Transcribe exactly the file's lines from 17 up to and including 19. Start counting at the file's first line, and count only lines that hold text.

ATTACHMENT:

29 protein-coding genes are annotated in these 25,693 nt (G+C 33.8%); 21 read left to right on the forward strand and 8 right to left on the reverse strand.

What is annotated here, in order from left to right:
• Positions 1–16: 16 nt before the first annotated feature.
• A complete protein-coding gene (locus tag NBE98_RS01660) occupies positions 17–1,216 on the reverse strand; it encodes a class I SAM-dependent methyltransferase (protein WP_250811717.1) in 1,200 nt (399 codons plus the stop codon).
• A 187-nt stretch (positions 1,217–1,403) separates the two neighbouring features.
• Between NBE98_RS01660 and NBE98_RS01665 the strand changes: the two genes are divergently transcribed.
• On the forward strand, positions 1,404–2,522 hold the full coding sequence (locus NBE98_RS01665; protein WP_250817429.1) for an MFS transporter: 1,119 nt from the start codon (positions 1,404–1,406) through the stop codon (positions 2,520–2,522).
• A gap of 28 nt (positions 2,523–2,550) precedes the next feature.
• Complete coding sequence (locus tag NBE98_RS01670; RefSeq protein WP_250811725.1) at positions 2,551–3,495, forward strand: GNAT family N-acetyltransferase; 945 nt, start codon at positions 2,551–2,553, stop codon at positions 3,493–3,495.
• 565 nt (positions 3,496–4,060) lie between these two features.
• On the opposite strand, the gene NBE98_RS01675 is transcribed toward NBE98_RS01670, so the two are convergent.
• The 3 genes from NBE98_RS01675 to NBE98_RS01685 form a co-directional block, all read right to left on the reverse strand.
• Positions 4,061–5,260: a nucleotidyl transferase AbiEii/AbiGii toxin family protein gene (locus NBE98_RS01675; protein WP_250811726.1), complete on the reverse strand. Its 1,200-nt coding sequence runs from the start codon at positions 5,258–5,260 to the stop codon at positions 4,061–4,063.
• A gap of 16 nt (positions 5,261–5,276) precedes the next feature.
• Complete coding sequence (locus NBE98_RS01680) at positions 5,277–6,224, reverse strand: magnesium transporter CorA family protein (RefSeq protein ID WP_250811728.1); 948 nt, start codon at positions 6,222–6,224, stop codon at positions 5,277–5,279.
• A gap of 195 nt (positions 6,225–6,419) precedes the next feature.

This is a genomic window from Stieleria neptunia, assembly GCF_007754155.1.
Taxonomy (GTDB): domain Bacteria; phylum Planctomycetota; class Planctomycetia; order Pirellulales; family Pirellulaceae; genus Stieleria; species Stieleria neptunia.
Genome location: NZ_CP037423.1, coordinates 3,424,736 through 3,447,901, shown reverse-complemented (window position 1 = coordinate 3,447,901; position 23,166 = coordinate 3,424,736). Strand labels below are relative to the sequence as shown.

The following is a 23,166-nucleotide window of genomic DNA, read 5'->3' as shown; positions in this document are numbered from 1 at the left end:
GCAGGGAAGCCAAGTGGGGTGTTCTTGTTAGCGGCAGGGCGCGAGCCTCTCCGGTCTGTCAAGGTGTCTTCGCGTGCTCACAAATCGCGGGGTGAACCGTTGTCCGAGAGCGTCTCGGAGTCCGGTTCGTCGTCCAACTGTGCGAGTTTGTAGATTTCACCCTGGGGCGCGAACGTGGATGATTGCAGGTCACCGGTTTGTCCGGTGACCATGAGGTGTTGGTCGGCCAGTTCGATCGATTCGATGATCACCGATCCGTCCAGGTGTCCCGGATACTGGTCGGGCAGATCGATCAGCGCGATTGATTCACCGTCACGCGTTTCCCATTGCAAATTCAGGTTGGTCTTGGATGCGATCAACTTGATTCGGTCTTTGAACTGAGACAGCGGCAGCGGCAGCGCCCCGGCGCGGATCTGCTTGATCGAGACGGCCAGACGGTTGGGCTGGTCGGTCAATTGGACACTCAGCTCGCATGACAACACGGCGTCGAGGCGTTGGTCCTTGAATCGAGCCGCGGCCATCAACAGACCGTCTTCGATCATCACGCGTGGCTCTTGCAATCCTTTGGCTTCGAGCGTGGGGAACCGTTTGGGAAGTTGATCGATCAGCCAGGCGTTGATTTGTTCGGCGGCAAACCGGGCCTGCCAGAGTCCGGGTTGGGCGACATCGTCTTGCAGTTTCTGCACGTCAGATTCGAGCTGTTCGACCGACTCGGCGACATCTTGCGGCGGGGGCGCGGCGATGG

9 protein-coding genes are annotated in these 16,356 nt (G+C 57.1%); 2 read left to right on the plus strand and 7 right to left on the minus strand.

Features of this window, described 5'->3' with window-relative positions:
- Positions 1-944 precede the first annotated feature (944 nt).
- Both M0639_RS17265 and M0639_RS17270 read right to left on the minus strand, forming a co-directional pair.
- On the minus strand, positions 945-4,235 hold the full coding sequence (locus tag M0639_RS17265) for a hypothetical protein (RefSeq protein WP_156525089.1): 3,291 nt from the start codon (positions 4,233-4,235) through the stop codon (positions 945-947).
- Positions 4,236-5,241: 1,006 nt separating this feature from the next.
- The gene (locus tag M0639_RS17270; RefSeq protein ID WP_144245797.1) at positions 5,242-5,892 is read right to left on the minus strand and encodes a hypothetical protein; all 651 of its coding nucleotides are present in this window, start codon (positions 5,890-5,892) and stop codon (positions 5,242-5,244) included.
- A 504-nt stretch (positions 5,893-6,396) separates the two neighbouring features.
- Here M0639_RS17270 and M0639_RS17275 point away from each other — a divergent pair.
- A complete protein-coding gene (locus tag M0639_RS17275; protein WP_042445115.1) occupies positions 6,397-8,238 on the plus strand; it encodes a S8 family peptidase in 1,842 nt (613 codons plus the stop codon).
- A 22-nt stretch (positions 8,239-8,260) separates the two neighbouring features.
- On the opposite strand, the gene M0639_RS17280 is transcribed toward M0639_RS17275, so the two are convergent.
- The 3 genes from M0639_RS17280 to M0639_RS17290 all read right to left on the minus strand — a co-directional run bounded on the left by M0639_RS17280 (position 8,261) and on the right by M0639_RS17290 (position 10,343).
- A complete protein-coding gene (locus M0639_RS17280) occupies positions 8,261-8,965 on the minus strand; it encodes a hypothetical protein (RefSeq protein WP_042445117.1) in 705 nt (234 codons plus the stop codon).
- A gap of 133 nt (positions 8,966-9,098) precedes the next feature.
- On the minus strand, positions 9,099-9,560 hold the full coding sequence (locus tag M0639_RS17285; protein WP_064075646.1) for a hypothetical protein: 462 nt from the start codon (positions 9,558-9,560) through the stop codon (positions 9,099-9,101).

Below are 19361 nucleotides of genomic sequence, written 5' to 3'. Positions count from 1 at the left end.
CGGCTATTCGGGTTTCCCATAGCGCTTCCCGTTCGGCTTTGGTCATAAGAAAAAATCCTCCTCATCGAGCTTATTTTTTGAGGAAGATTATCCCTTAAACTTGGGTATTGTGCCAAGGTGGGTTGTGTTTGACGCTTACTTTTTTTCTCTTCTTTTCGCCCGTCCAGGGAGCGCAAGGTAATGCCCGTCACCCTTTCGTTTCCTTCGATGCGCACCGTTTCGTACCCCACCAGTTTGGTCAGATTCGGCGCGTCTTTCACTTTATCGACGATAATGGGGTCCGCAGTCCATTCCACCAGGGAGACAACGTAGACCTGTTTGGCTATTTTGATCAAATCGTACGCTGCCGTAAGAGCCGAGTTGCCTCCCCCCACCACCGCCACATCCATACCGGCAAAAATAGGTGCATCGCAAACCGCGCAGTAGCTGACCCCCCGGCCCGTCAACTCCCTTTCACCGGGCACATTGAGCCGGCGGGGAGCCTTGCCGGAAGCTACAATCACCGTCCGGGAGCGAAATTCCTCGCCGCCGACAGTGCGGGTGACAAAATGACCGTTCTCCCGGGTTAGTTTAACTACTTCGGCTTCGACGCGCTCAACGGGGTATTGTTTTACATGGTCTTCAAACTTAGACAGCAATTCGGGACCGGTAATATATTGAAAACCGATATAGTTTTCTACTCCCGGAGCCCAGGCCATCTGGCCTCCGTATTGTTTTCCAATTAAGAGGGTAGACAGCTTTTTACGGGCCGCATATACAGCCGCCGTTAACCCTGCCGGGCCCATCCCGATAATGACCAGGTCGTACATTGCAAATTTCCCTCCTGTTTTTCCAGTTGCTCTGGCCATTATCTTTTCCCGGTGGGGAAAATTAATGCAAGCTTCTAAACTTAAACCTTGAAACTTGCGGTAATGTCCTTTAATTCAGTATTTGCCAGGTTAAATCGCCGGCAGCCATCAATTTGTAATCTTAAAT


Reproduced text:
This is a genomic window from Stieleria neptunia, assembly GCF_007754155.1.
Taxonomy (GTDB): domain Bacteria; phylum Planctomycetota; class Planctomycetia; order Pirellulales; family Pirellulaceae; genus Stieleria; species Stieleria neptunia.
Genome location: NZ_CP037423.1, coordinates 3,424,736 through 3,447,901, shown reverse-complemented (window position 1 = coordinate 3,447,901; position 23,166 = coordinate 3,424,736). Strand labels below are relative to the sequence as shown.